03/07/2012 - The Chesapeake Bay is a national treasure and the perfect example of a national problem. With nearly 12,000 miles of shoreline spanning six states and the District of Columbia, the estuary has suffered from nutrient pollution for decades, a significant part of it emitted by concentrated animal feeding operations (CAFOs) in the watershed. An urgently needed rule is expected from the U.S. Environmental Protection Agency in June to help control CAFO pollution in the bay and, once established, should serve as the model for a national policy to safeguard watersheds across the country.
Not until the late 1970s did a serious decline of plant and animal life spur a five-year study by the Environmental Protection Agency to determine what lay behind the bay's problems. That analysis showed excess nutrients, such as phosphorous and nitrogen, were to blame. This influx had jeopardized the more than 2,700 plant species and 500 types of fish and shellfish that live in the bay's waters. What's more, nutrient pollution weakened the marine economy of the Chesapeake, a cornerstone for many livelihoods.
In response, officials from neighboring states and the EPA formed the Chesapeake Executive Council. In 1987, it established a goal of reducing the amount of harmful nutrients entering the bay by 40 percent by the year 2000. When restoration efforts fell short, the council recalibrated, setting its sights on major reductions by 2010. When that target came and went, the bay was still choking.
All these failed efforts share a common thread: Every major assessment since 1987 has found agriculture to be the top single contributor of nutrient pollution to the Chesapeake, with animal-based operations supplying about a quarter of the total. Large volumes of animal manure and ineffective controls on how this waste is released back onto the land, and eventually into the water, add to the problem. The required action is clear. Managers need to get serious about controlling manure-related pollution and make certain that CAFOs do their share.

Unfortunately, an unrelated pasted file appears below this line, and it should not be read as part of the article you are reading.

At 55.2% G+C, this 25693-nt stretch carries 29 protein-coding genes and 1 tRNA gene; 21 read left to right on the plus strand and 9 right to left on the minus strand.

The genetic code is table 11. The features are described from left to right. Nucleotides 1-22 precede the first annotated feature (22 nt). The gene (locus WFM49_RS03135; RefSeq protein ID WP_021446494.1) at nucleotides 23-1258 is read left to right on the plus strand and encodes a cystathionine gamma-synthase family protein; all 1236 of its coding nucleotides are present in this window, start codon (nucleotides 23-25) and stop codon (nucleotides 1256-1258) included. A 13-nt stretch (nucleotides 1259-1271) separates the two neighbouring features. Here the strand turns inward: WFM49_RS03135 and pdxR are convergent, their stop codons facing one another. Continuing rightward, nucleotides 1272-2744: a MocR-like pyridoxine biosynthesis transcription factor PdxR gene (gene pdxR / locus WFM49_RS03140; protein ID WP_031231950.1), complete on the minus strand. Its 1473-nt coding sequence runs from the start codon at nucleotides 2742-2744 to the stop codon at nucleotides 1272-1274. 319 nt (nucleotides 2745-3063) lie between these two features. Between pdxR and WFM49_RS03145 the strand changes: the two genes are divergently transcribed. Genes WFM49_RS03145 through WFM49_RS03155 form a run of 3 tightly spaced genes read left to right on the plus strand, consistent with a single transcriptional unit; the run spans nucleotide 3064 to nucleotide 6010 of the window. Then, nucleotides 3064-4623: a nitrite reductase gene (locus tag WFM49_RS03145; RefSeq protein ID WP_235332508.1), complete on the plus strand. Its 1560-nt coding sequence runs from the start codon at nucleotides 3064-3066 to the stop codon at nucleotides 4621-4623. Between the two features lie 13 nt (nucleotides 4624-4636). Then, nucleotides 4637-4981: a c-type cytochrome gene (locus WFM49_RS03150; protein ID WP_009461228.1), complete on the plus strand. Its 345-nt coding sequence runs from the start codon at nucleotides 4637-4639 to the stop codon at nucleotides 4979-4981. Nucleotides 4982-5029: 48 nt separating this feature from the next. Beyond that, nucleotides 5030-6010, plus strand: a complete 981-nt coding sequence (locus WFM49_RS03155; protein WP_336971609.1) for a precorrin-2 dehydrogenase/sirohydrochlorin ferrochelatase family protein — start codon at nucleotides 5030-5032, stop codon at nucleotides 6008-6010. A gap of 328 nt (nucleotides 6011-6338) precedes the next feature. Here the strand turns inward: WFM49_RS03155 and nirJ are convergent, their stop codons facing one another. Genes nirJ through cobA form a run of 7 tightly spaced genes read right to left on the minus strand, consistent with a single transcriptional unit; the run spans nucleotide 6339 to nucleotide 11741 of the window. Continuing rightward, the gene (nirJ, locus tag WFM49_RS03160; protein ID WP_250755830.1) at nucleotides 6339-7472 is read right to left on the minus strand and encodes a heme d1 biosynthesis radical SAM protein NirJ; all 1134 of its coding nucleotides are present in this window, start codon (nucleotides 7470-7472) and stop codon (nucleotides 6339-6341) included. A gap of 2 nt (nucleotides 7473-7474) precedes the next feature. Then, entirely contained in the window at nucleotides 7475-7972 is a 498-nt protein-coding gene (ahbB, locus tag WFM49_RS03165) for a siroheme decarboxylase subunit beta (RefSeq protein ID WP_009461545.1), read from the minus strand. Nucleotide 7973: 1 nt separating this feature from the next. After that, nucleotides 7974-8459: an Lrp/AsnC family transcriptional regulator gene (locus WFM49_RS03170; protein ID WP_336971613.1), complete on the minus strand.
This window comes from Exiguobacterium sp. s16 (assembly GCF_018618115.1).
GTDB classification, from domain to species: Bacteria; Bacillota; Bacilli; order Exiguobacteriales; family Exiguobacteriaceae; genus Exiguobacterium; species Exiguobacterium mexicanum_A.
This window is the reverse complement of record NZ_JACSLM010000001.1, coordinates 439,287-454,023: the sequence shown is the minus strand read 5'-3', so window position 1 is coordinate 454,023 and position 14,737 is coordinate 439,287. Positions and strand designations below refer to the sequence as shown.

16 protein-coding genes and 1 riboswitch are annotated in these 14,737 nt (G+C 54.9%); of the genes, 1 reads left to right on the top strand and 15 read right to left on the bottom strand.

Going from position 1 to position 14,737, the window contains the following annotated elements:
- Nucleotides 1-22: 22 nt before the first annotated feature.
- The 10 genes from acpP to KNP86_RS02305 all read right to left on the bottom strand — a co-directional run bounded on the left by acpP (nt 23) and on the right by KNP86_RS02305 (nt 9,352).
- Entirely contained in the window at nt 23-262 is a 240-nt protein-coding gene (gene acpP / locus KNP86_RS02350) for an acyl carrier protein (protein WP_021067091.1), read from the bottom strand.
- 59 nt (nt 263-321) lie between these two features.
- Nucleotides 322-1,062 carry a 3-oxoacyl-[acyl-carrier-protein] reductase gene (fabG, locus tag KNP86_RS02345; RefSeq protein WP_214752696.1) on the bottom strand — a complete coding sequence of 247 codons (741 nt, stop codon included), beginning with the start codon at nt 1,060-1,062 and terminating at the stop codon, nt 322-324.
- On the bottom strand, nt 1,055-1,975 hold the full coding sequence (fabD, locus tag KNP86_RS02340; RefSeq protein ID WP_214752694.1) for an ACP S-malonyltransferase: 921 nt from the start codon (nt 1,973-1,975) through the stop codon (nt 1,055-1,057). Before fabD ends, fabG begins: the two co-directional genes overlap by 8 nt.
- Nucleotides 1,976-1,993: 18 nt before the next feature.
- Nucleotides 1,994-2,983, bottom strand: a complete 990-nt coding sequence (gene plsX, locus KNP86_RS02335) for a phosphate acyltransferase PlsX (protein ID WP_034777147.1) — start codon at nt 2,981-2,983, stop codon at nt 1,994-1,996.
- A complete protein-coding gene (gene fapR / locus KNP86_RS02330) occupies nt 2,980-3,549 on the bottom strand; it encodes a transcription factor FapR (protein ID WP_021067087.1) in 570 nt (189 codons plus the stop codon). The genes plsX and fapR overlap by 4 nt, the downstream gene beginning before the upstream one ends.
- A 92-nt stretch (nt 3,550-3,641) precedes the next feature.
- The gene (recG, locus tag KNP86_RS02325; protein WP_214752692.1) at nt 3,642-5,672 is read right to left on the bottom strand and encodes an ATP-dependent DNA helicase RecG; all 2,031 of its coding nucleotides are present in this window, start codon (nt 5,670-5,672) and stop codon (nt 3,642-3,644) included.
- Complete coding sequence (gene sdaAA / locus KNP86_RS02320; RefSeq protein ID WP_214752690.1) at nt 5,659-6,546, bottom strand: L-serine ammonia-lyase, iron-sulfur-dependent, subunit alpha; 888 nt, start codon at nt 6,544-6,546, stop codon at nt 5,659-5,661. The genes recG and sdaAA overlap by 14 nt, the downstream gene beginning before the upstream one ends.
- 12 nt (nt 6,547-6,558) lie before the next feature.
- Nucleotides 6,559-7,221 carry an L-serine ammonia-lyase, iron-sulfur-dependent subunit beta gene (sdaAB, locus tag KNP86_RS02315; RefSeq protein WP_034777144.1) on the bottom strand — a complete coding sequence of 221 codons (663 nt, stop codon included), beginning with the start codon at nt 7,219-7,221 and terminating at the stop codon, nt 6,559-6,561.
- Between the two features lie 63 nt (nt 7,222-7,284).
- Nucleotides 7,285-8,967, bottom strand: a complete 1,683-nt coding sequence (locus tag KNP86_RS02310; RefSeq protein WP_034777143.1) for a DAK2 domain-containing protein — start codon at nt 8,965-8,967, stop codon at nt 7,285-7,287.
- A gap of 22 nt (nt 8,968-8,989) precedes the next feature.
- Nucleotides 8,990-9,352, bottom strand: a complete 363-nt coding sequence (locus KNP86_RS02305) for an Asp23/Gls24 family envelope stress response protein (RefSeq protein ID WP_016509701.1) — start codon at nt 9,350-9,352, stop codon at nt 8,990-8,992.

The beautiful and valuable Great Lakes, Mississippi-Missouri River Basin, and Columbia River watershed - indeed, any area with an increasing concentration of large animal feeding operations - should learn from the bay's experience. Wherever CAFOs exist, tools must be made available to keep waste from closing shellfish beds, limiting recreational opportunities, or fueling devastating algae blooms.
Permits under the federal Clean Water Act remain the single most important resource for solving such problems, but they have been used ineffectively for CAFOs in the Chesapeake region and across the country. However, if policymakers in the bay region and their counterparts elsewhere are really serious about "pollution diets" to save our most treasured waters, that must change.
The current rules require an insufficient fraction of the large animal agriculture facilities in the Chesapeake and other locations around the country to hold Clean Water Act permits, inhibiting manure management and oversight. While the pending Chesapeake rule will promise some improvement, regulators nationwide must use this model to reduce the size thresholds for classifying operations as CAFOs, mandating improved waste management from these facilities. According to today's law, for example, a chicken-raising operation can house up to 124,999 birds at a time (producing 10,125 cubic feet of litter each year) without identifying itself as a CAFO. That is too many animals and too much manure to avoid serious controls on waste disposal.
The current federal rules also ignore any waste that is transported away from these facilities. That's another giant loophole that must be closed.
Furthermore, any new rules should emphasize shared responsibility for manure. People we used to think of as farmers, now termed "growers" by large meat processing corporations, presently bear sole responsibility for waste disposal. Yet, the only parts of meat production they own are the land and labor - not the animals generating the manure. For poultry, the large contracting corporations own the birds and dictate the terms of how these animals are managed, including the type of feed and veterinary care they receive. This is increasingly the case for hog production as well, and shared responsibility is clearly necessary.
If the pattern of missed deadlines for Chesapeake Bay cleanup is ever to be broken, immediate action is the only choice. CAFOs should follow the same accountability measures for pollution that are applied to countless other businesses and households throughout a watershed. If we care about our nation's threatened rivers, lakes, and estuaries across the country, it's time to demand the same environmental improvements for CAFOs.